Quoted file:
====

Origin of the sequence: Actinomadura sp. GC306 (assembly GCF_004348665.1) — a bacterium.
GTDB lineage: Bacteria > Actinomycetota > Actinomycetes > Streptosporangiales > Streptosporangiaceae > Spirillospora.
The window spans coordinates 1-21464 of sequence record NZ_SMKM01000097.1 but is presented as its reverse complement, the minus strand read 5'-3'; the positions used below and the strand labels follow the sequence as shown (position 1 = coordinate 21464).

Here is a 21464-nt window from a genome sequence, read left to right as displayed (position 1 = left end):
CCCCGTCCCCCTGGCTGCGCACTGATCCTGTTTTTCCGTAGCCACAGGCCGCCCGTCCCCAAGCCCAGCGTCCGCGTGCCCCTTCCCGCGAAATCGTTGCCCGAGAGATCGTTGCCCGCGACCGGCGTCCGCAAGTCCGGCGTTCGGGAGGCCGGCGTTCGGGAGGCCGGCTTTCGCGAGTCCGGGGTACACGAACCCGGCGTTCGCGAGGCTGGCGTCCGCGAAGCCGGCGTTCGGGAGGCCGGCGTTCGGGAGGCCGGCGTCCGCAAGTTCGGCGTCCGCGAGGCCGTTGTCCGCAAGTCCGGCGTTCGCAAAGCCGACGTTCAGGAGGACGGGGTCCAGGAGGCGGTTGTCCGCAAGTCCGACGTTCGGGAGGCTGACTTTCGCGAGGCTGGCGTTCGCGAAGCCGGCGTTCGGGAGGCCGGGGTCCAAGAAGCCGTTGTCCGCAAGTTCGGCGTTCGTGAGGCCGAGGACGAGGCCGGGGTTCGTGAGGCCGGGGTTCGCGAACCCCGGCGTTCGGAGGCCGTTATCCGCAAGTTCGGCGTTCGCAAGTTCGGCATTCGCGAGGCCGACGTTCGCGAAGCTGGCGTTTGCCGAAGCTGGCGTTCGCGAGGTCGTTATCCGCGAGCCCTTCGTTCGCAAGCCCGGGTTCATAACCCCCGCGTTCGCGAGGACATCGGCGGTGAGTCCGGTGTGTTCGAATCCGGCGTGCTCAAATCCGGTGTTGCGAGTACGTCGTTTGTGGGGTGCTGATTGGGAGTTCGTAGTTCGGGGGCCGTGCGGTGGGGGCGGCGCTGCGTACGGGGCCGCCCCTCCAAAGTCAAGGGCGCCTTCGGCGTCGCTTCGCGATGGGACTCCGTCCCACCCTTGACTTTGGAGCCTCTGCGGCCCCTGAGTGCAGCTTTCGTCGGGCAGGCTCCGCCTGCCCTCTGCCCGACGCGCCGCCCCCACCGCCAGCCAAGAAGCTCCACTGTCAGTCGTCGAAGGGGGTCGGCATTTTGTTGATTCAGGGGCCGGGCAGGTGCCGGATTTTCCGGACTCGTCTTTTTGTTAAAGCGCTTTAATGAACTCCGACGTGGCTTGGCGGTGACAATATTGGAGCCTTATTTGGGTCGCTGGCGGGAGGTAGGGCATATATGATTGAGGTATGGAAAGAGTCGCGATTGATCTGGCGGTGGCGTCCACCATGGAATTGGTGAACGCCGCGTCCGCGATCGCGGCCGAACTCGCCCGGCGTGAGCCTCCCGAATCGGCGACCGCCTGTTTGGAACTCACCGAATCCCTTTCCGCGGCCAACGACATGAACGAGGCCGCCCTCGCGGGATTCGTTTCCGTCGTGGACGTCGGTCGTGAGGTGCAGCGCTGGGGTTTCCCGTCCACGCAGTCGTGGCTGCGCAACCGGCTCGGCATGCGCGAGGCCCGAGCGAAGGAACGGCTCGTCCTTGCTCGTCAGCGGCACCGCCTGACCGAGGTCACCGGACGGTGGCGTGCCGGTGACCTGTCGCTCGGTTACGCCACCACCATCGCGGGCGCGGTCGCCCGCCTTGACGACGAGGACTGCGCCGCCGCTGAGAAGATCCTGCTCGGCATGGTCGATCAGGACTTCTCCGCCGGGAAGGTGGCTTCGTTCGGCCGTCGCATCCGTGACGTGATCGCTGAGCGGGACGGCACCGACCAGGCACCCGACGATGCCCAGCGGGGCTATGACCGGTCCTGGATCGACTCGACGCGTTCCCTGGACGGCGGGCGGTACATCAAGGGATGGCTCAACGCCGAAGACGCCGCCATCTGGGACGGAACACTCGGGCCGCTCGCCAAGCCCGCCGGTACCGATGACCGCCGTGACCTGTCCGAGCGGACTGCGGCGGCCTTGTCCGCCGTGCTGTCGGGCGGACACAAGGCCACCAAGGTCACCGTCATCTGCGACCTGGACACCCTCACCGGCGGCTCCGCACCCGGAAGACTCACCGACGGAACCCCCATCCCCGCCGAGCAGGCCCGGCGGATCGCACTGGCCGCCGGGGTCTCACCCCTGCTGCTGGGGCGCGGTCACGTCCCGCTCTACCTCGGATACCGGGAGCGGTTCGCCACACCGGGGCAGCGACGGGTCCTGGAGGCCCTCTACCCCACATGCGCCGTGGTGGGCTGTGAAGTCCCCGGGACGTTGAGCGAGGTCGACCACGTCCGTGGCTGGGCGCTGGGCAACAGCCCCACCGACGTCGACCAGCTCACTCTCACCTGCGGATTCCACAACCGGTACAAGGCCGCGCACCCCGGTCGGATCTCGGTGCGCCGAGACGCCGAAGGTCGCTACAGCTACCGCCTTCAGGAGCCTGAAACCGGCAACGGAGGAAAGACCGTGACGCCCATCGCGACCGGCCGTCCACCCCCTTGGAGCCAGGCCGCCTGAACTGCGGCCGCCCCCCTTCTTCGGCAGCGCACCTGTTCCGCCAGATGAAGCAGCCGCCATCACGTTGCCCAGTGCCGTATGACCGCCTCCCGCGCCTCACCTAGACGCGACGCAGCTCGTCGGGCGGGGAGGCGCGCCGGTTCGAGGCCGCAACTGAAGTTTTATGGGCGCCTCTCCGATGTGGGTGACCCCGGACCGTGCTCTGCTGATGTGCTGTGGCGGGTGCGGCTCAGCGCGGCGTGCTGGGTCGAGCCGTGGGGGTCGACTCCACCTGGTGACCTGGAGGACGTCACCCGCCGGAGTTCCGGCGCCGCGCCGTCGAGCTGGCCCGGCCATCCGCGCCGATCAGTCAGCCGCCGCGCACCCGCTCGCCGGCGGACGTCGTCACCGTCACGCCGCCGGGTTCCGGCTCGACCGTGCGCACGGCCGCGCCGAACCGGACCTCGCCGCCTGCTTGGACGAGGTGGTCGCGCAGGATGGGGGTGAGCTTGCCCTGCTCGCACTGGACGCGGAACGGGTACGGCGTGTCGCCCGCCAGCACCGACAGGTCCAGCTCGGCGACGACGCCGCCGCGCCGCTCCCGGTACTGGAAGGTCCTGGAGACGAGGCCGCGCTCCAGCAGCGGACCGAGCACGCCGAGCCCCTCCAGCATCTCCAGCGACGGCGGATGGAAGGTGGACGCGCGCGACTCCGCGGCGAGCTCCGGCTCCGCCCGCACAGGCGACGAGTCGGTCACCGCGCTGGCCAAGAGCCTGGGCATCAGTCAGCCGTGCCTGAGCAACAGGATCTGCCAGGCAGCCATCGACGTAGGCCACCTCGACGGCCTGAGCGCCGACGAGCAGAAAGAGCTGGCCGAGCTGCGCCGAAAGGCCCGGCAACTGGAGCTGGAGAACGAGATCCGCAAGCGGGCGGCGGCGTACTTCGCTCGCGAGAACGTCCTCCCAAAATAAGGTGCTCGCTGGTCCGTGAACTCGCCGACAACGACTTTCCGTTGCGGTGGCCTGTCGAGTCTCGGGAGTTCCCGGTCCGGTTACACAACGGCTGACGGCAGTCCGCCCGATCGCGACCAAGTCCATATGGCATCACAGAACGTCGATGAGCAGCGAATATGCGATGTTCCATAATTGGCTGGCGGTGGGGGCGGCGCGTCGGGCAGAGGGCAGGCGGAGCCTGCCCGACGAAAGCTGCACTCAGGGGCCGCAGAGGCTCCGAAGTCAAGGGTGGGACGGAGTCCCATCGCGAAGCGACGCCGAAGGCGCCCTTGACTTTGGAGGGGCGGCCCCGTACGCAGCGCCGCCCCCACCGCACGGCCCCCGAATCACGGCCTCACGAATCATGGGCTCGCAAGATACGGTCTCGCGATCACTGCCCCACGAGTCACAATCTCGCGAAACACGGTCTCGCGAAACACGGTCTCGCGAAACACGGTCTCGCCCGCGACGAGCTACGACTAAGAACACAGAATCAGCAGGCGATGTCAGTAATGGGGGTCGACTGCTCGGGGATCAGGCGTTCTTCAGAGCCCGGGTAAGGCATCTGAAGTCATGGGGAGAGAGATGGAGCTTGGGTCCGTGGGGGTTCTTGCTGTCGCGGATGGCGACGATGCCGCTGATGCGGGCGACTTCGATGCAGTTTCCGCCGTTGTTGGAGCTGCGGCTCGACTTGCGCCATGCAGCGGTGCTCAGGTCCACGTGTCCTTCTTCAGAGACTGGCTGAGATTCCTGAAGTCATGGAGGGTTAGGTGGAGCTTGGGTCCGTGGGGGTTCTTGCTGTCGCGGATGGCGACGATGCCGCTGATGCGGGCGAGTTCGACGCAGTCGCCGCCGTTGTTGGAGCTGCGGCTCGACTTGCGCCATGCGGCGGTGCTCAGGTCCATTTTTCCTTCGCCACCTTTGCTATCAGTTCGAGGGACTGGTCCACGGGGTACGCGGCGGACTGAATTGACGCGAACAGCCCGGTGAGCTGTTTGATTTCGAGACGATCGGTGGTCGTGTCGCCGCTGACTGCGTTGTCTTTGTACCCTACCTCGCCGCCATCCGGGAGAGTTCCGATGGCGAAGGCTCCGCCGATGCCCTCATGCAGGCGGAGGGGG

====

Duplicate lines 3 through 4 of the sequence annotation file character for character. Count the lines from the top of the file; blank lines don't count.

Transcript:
The window spans coordinates 1-21464 of sequence record NZ_SMKM01000097.1 but is presented as its reverse complement, the minus strand read 5'-3'; the positions used below and the strand labels follow the sequence as shown (position 1 = coordinate 21464).

Here is a 21464-nt window from a genome sequence, read left to right as displayed (position 1 = left end):